Species traits explain recent range shifts of Finnish butterflies
Version of Record online: 3 NOV 2008
© 2009 The Authors. Journal compilation © 2009 Blackwell Publishing Ltd
Global Change Biology
Volume 15, Issue 3, pages 732–743, March 2009
How to Cite
PÖYRY, J., LUOTO, M., HEIKKINEN, R. K., KUUSSAARI, M. and SAARINEN, K. (2009), Species traits explain recent range shifts of Finnish butterflies. Global Change Biology, 15: 732–743. doi: 10.1111/j.1365-2486.2008.01789.x
- Issue online: 6 FEB 2009
- Version of Record online: 3 NOV 2008
- Received 24 March 2008; revised version received 8 August 2008 and accepted 13 August 2008
Appendix S1. Table S1. Relationships among continuous species trait variables. Pearson correlation coefficients (r) are shown for each pairwise correlation. Statistical significances: *P<0.05, **P<0.01 and ***P<0.001.
Table S2. Relationships between continuous and categorical species trait variables. F-test values derived from a generalized linear model (GLM) are shown for each pairwise combination. Poisson error structure was applied in GLMs for the response variables butterfly mobility, body size and log(length of flight period), and quasipoisson error structure was applied with the variable prevalence of distribution. Statistical significances: *P<0.05, **P<0.01 and ***P<0.001.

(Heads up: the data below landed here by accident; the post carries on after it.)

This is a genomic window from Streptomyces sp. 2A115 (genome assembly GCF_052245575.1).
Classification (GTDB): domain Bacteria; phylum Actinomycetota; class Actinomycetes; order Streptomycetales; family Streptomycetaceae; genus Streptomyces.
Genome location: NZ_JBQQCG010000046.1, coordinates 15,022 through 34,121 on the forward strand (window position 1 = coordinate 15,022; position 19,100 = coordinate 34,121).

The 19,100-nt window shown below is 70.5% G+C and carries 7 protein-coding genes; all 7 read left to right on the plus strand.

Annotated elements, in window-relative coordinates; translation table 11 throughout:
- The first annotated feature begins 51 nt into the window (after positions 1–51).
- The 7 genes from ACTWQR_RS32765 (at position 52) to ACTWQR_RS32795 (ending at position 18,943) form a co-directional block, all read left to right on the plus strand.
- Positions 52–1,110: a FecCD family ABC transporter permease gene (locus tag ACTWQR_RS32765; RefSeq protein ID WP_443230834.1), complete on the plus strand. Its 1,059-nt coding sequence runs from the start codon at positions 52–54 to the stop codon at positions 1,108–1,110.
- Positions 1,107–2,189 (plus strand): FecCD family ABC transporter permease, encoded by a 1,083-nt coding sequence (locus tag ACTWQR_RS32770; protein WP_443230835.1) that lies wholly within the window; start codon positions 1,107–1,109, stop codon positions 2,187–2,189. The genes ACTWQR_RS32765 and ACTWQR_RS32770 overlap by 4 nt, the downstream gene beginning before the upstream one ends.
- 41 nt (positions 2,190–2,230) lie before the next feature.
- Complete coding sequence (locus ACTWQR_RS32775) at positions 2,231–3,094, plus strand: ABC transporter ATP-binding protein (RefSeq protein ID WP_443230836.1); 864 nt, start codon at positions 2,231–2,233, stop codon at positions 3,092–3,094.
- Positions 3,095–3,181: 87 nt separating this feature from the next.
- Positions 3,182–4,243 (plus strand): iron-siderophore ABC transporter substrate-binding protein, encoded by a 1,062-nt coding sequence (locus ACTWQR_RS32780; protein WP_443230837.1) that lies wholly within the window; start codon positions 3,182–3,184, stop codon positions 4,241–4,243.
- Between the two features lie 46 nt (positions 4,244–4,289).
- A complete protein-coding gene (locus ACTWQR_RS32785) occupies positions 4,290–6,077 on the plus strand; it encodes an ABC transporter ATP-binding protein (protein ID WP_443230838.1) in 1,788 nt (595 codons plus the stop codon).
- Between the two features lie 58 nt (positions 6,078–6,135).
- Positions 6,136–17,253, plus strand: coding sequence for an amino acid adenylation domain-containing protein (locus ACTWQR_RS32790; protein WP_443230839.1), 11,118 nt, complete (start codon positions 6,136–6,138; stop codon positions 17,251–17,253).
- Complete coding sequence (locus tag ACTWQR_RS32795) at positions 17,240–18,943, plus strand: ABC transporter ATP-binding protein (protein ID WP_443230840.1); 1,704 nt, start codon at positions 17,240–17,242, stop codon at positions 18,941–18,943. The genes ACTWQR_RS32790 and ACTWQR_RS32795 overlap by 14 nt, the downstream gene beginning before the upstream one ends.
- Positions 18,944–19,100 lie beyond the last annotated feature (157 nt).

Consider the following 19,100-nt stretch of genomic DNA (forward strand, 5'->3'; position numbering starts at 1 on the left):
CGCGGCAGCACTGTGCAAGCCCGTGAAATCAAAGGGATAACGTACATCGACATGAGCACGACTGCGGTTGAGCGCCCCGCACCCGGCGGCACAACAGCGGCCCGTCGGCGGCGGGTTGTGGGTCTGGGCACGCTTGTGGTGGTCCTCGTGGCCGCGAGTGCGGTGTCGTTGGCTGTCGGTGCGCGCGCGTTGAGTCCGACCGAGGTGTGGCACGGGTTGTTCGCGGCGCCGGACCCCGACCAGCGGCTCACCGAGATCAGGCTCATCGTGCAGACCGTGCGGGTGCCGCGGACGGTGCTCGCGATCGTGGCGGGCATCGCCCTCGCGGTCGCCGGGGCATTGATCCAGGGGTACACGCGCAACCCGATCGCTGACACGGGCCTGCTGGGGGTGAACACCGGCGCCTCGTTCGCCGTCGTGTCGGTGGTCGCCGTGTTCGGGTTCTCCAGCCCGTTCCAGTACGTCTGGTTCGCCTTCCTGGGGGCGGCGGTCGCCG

Table S3. Relationships among categorical species trait variables. χ2 test values are shown for each pairwise comparison. Statistical significances: *P<0.05, **P<0.01 and ***P<0.001.
Appendix S2. The phylogenetic hypothesis used in this study to calculate the species-to-species correlation matrix and phylogenetically independent contrasts. The tree was based on a paper by Päivinen et al. (2005), and details for the family Pieridae were updated from Braby et al. (2006).
Appendix S3. Maps of annual growing degree days (above 5 °C; GDD5) in Finland: (a) observed annual GDD5 in the period 1971–2000 and (b) an ensemble projection of annual GDD5 for the period 2010–2039 based on the SRES A2 emission scenario. The projection was calculated as the average of 19 different model predictions. The maps were produced by the Finnish Meteorological Institute.
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